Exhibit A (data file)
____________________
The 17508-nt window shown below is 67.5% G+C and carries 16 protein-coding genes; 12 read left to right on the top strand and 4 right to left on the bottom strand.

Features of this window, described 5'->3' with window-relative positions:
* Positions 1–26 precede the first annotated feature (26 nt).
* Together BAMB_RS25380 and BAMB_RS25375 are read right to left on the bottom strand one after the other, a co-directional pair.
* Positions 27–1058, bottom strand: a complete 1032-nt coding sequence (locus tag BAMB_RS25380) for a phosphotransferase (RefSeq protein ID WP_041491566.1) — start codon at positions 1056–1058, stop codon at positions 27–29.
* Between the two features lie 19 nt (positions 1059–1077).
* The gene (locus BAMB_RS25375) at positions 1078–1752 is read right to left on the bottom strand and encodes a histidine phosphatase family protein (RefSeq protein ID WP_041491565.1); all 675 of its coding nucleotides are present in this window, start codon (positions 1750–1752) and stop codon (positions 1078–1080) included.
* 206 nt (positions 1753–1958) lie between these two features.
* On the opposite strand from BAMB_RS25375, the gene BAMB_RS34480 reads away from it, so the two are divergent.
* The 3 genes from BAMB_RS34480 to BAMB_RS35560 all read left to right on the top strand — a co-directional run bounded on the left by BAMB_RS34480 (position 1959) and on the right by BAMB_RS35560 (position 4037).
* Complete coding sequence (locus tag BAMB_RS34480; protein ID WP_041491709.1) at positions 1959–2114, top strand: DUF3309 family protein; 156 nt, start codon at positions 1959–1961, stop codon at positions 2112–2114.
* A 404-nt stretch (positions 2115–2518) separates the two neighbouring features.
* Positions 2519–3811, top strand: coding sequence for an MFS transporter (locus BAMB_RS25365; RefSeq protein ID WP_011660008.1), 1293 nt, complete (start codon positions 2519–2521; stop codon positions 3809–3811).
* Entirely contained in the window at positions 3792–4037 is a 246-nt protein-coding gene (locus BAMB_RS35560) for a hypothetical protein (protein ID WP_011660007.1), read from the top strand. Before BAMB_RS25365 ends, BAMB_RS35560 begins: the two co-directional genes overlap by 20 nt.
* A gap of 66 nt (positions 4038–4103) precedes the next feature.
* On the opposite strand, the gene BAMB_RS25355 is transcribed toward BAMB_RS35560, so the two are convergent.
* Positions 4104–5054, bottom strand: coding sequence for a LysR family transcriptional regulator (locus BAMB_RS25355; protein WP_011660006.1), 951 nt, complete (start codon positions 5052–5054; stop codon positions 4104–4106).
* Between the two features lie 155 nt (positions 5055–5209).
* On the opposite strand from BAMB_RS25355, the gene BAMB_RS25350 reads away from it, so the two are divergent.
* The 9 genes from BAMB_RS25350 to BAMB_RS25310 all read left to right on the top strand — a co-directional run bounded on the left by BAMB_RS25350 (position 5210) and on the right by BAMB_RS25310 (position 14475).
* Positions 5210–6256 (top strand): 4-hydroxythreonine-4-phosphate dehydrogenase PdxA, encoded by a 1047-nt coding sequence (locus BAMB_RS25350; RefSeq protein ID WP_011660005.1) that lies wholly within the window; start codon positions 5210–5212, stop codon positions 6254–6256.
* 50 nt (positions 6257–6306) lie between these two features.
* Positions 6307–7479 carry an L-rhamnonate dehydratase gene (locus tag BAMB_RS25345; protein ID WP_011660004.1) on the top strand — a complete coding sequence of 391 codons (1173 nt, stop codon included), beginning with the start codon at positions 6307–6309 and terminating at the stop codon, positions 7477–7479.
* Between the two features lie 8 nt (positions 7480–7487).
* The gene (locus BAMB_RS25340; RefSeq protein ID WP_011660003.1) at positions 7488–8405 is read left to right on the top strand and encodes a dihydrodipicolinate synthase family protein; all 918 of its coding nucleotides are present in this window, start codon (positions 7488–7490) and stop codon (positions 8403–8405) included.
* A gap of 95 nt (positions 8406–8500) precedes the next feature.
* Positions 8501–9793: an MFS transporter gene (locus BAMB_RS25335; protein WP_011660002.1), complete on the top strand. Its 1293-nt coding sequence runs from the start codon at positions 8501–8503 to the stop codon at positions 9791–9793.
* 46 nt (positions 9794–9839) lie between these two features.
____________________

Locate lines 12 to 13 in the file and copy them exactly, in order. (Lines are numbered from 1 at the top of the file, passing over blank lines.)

* A 404-nt stretch (positions 2115–2518) separates the two neighbouring features.
* Positions 2519–3811, top strand: coding sequence for an MFS transporter (locus BAMB_RS25365; RefSeq protein ID WP_011660008.1), 1293 nt, complete (start codon positions 2519–2521; stop codon positions 3809–3811).